Over the last decade, Ohad Naharin’s choreography has become more ritualistic and less emotionally involving. His steps have been formalized into a system of steps he calls Gaga. (In fact, a film, Mr. Gaga is now playing in New York City, if anyone is interested in the life and work of Naharin who was a truly charismatic performer.)
“Last Work” was a cool, hypnotic look at his dancers’ interactions which, sad to say, change them not a bit. They were intimate, danced duets, formed strange statuesque pileups and wandered about as if lost. The curtain could have come down anytime during the ballet, so uninflected was the choreography.
The centerpiece of “Last Work” was the image of a single dancer, in a blue costume, jogging on a treadmill far upstage while the rest of the troupe, dressed in chic practice outfits by Eri Nakamura went through its paces in a performance area defined by two lines of upright panels lining each side of the stage (designed by Zohar Shoef). The dancers’ outfits changed later on which, for some reason, made it seem as if there were many more dancers on stage than there really were.
Even though the jogger was not center stage, the consistent pace of her steps became a cool metronomic image to focus on when Naharin’s choreography spread unfocusedly across the large Opera House stage. But, in the end, her presence became a gimmick rather than an organic part of the ballet.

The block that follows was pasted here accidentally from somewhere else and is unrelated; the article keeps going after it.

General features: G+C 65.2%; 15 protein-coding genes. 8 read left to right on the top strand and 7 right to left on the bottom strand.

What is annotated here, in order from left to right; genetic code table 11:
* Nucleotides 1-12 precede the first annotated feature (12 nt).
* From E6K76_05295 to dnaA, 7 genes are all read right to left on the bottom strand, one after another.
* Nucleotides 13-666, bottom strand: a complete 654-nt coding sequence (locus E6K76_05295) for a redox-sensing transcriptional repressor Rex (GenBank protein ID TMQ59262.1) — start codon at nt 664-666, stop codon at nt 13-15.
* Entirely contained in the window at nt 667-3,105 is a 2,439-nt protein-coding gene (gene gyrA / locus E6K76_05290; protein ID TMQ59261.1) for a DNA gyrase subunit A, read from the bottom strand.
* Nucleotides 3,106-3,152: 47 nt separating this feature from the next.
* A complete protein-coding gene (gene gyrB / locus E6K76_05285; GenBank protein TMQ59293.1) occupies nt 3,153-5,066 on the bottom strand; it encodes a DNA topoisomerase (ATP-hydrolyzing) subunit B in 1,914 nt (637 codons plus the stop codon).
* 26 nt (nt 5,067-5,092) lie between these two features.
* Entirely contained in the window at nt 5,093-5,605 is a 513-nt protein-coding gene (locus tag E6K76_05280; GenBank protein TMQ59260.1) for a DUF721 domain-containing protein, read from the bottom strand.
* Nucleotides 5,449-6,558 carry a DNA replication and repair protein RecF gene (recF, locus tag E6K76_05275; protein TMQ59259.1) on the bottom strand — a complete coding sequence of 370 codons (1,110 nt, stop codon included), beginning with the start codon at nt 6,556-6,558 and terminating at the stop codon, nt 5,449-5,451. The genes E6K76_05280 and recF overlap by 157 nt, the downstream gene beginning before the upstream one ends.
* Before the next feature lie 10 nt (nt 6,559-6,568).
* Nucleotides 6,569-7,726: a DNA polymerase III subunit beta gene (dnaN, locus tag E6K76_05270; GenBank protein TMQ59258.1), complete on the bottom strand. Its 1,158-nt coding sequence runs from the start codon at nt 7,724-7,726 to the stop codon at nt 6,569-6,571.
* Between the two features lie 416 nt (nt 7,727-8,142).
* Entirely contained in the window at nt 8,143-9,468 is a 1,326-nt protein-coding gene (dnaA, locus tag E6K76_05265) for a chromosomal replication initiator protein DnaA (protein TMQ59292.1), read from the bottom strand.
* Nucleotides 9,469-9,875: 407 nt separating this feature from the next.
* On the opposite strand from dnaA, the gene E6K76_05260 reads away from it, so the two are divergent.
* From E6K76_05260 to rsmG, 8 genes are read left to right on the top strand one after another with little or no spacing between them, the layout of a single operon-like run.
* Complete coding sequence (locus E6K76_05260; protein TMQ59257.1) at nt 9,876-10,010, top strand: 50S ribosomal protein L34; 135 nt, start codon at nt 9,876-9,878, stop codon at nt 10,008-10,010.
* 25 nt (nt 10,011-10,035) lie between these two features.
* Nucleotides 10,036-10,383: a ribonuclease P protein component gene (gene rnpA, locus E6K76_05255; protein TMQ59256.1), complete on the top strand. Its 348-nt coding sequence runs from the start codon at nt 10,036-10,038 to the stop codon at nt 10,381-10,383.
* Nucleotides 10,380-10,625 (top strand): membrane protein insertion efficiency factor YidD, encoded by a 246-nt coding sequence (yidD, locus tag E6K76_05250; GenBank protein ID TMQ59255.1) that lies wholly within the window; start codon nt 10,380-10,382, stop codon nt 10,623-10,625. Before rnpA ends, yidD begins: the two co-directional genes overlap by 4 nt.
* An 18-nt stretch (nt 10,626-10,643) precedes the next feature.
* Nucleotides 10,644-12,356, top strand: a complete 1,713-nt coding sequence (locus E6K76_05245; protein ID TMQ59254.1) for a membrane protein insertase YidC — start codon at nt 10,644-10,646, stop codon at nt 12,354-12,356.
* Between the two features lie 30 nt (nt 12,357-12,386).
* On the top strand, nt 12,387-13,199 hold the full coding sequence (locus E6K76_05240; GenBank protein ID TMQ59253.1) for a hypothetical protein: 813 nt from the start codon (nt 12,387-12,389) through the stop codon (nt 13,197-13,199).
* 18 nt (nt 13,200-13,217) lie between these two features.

The musical score, edited by Maxim Waratt, rarely supplied reliable melody or rhythm, making the dancers’ movements seem even more arbitrary and lacking in emotion. The dancers allowed movements to flow from the floor up to their fingertips. They fell to their knees in painful looking slides. Partnering duties were not defined by gender. Duets just happened, but were neither cold confrontations nor romantic encounters. At one point the dancers gathered in a pose reminiscent of iconic stacking of heads in Nijinska’s “Les Noces.” Dancers wielded tape which was unraveled to gradually corral the company into ever smaller units. All the while, the troupe did not get any pleasure out of their movements, even the more sensual ones, wearing their faces like masks of tragedy.
All the gimmicks of pacing, the odd combination of steps and dancers and the lack of any overarching message eventually made “Last Work’’—the title is also a gimmick—difficult to concentrate on. Only the jogger pleased for her athleticism and endurance. She certainly wasn’t dancing.
A choreographer can only create so many works with indifference to the inner lives of his performers, although I don’t think “Last Work” will be Naharin’s last work for his Batsheva troupe, a group of sensationally individualist performers.
Batsheva Dance Company: “Last Work” (February 1 – 4, 2017)
BAM Howard Gilman Opera House, 30 Lafayette Avenue, in Brooklyn
For tickets, call 718-636-4100 or visit http://www.BAM.org
Running time: 65 minutes with no intermission